10. Basis convergence of range-separated density-functional theory.

    Science.gov (United States)

    Franck, Odile; Mussard, Bastien; Luppi, Eleonora; Toulouse, Julien

    2015-02-21

    Range-separated density-functional theory (DFT) is an alternative approach to Kohn-Sham density-functional theory. The strategy of range-separated density-functional theory consists in separating the Coulomb electron-electron interaction into long-range and short-range components and treating the long-range part by an explicit many-body wave-function method and the short-range part by a density-functional approximation. Among the advantages of using many-body methods for the long-range part of the electron-electron interaction is that they are much less sensitive to the one-electron atomic basis compared to the case of the standard Coulomb interaction. Here, we provide a detailed study of the basis convergence of range-separated density-functional theory. We study the convergence of the partial-wave expansion of the long-range wave function near the electron-electron coalescence. We show that the rate of convergence is exponential with respect to the maximal angular momentum L for the long-range wave function, whereas it is polynomial for the case of the Coulomb interaction. We also study the convergence of the long-range second-order Møller-Plesset correlation energy of four systems (He, Ne, N2, and H2O) with cardinal number X of the Dunning basis sets cc - p(C)V XZ and find that the error in the correlation energy is best fitted by an exponential in X. This leads us to propose a three-point complete-basis-set extrapolation scheme for range-separated density-functional theory based on an exponential formula.

  11. Le fonctionnalisme parmi quelques theories syntaxiques (Functionalism among Several Syntactic Theories)

    Science.gov (United States)

    Faita, Daniel

    1977-01-01

    A sketch of the development of functionalism in relation to other linguistic theories and a brief analysis of the present state of the research. Topics covered are: form versus function; the impasse between distributional and transformational grammar; and transformational grammar according to Harris. (Text is in French.) (AMH)

  12. Hard spheres at a planar hard wall: Simulations and density functional theory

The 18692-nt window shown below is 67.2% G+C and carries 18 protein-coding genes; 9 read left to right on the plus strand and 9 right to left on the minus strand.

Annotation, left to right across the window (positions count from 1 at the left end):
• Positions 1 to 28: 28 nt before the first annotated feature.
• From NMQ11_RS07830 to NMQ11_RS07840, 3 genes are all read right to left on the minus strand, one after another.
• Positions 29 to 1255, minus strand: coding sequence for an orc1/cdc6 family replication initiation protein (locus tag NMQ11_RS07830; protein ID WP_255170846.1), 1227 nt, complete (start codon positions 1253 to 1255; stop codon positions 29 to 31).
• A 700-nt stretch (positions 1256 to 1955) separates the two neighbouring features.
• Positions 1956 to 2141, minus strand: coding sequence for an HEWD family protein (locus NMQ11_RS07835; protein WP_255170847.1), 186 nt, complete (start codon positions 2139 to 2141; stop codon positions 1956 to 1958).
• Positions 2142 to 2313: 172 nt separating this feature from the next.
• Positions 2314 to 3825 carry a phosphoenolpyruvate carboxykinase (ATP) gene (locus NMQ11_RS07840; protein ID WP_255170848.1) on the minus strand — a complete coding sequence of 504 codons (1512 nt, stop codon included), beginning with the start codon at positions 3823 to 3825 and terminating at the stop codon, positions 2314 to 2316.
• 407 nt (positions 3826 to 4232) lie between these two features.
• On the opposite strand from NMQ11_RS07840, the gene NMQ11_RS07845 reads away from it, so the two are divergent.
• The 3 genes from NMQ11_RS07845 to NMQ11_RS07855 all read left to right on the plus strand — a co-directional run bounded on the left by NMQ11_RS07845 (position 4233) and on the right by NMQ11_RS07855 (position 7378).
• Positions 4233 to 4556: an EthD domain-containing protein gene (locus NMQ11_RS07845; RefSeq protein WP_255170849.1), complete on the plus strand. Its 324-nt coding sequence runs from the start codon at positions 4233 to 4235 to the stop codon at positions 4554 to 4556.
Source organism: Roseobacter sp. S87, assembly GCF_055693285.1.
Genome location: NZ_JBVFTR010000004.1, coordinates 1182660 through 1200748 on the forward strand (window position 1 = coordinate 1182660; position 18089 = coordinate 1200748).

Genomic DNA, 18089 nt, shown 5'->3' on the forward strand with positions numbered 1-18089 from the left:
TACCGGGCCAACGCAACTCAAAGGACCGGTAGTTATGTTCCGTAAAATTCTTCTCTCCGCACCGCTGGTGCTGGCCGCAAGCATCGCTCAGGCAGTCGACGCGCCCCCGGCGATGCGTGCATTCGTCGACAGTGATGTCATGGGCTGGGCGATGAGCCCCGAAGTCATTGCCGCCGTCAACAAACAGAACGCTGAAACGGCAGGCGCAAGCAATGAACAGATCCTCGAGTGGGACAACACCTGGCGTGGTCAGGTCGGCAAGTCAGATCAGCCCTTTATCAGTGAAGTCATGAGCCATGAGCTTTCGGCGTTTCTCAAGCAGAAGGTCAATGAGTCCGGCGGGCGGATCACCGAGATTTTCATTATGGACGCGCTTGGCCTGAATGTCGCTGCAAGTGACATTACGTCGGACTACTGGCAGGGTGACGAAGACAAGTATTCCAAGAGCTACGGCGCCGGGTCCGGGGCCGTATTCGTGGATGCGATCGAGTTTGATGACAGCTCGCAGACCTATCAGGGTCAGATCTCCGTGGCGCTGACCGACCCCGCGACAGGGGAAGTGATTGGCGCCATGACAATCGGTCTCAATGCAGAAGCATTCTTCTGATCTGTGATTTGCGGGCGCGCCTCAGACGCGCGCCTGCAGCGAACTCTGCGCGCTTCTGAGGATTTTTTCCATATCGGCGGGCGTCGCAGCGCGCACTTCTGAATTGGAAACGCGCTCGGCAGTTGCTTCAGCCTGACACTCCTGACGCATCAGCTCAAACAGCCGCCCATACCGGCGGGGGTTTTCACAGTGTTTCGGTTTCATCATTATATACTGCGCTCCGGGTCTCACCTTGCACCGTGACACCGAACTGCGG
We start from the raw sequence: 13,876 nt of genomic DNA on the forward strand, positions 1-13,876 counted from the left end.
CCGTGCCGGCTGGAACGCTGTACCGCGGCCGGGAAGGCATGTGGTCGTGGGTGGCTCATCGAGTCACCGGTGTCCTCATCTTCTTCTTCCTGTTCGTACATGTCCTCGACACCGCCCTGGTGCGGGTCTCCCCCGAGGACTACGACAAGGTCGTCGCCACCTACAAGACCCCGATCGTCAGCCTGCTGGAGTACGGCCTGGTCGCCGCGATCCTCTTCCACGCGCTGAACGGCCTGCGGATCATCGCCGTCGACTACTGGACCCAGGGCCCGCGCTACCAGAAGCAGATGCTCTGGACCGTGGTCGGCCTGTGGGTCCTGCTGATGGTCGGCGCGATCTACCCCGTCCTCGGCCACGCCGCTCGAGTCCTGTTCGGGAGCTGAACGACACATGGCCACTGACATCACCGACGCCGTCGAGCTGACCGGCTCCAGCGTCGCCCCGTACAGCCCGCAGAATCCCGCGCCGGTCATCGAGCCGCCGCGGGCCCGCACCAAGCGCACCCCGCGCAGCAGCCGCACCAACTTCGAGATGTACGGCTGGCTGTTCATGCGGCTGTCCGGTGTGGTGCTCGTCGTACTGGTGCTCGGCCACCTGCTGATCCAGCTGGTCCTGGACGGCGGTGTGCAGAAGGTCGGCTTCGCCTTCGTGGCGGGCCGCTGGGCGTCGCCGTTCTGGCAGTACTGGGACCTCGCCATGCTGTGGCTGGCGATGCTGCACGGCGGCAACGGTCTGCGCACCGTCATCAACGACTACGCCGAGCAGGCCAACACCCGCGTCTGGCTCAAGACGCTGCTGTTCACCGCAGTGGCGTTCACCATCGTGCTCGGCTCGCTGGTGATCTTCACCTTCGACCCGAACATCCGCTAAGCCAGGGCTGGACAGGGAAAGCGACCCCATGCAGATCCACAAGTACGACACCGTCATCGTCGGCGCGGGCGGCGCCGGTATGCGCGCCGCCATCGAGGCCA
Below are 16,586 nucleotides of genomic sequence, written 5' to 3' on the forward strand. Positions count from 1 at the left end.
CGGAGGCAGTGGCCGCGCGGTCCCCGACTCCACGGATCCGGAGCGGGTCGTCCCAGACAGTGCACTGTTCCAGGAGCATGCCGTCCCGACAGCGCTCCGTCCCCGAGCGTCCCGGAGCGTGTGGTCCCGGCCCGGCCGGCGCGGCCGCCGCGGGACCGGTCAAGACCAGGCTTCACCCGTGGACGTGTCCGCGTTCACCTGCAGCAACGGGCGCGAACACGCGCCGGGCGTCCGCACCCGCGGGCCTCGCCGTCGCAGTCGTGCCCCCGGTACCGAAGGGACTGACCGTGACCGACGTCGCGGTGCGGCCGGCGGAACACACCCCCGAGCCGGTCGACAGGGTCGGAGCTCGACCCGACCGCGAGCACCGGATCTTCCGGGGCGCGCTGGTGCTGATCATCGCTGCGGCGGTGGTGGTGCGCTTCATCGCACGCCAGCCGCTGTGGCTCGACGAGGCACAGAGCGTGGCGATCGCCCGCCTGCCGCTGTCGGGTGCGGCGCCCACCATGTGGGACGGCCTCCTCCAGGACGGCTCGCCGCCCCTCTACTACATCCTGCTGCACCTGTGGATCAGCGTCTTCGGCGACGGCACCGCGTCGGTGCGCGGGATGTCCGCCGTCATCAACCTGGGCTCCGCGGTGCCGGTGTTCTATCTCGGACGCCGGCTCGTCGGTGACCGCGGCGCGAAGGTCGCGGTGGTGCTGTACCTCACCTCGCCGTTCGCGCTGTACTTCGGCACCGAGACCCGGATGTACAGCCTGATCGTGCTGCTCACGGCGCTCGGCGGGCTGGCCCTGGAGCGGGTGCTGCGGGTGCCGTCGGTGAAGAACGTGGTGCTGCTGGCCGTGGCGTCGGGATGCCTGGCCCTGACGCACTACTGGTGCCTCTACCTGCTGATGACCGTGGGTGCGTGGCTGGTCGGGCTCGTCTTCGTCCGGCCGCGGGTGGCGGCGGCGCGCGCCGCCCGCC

Directory of Open Access Journals (Sweden)

    R.L. Davidchack

    2016-03-01

    Full Text Available Hard spheres are a central and important model reference system for both homogeneous and inhomogeneous fluid systems. In this paper we present new high-precision molecular-dynamics computer simulations for a hard sphere fluid at a planar hard wall. For this system we present benchmark data for the density profile ρ(z at various bulk densities, the wall surface free energy γ, the excess adsorption Γ, and the excess volume v_{ex}, which is closely related to Γ. We compare all benchmark quantities with predictions from state-of-the-art classical density functional theory calculations within the framework of fundamental measure theory. While we find overall good agreement between computer simulations and theory, significant deviations appear at sufficiently high bulk densities.

  13. Logic functions and equations binary models for computer science

    CERN Document Server

    Posthoff, Christian

    2004-01-01

    Logic functions and equations are (some of) the most important concepts of Computer Science with many applications such as Binary Arithmetics, Coding, Complexity, Logic Design, Programming, Computer Architecture and Artificial Intelligence. They are very often studied in a minimum way prior to or together with their respective applications. Based on our long-time teaching experience, a comprehensive presentation of these concepts is given, especially emphasising a thorough understanding as well as numerical and computer-based solution methods. Any applications and examples from all the respective areas are given that can be dealt with in a unified way. They offer a broad understanding of the recent developments in Computer Science and are directly applicable in professional life. Logic Functions and Equations is highly recommended for a one- or two-semester course in many Computer Science or computer Science-oriented programmes. It allows students an easy high-level access to these methods and enables sophist...

  14. A ROADMAP FOR A COMPUTATIONAL THEORY OF THE VALUE OF INFORMATION IN ORIGIN OF LIFE QUESTIONS

    Directory of Open Access Journals (Sweden)

    Soumya Banerjee

    2016-06-01

    Full Text Available Information plays a critical role in complex biological systems. Complex systems like immune systems and ant colonies co-ordinate heterogeneous components in a decentralized fashion. How do these distributed decentralized systems function? One key component is how these complex systems efficiently process information. These complex systems have an architecture for integrating and processing information coming in from various sources and points to the value of information in the functioning of different complex biological systems. This article proposes a role for information processing in questions around the origin of life and suggests how computational simulations may yield insights into questions related to the origin of life. Such a computational model of the origin of life would unify thermodynamics with information processing and we would gain an appreciation of why proteins and nucleotides evolved as the substrate of computation and information processing in living systems that we see on Earth. Answers to questions like these may give us insights into non-carbon based forms of life that we could search for outside Earth. We hypothesize that carbon-based life forms are only one amongst a continuum of life-like systems in the universe. Investigations into the role of computational substrates that allow information processing is important and could yield insights into: 1 novel non-carbon based computational substrates that may have “life-like” properties, and 2 how life may have actually originated from non-life on Earth. Life may exist as a continuum between non-life and life and we may have to revise our notion of life and how common it is in the universe. Looking at life or life-like phenomenon through the lens of information theory may yield a broader view of life.